The interest rates have been at the record level for five years, but, there was some expectation that the rates could start to rise after Bank Governor Mark Carney hinted at such in June.
Recent figures have suggested growth in many UK sectors, with the service sector having a continued and robust recovery. However, there are concerns that the rate of growth in manufacturing has slowed, with data showing a small increase of 0.3% in June, smaller than expected, after it fell by 1.3% May.
The decision was taken by the Bank of England’s Monetary Policy Committee (MPC). The minutes of the meeting outlining their decision will not be presented publically until August 20.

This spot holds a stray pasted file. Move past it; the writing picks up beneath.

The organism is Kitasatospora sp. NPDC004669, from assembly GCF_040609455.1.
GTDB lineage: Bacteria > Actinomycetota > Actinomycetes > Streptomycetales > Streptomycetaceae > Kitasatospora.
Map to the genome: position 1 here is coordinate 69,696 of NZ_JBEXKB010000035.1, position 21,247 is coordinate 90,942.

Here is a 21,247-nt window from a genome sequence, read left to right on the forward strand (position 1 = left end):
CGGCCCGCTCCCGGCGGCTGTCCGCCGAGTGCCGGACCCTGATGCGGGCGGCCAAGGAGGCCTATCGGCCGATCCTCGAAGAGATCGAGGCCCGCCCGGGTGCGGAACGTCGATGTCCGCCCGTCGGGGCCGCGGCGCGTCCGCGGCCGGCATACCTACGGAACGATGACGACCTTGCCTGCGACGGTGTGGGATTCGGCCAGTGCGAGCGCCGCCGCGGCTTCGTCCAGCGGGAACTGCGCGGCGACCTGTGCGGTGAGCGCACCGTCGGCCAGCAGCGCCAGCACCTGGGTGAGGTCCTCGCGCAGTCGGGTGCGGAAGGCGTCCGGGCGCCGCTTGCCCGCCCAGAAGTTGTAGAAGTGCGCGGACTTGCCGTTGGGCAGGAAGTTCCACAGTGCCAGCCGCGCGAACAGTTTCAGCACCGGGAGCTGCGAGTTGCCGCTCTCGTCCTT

The minutes of the July meeting of the MPC showed that all nine members voted to maintain the status quo. There was concern regards the economic situation overseas and the level of exports accordingly, with the committee also saying:
“(while) employment had continued to increase robustly… wage growth had been surprisingly weak”.
If the minutes of the latest meeting reveal that some members voted for a rise, it will be the first split decision in over three years.
Though Mr Carney had hinted at a rise, most economists had been forecasting that an interest rate increase would not be seen before the first quarter of next year.
The Bank also revealed that its quantitative easing programme would also remain unchanged at £375bn.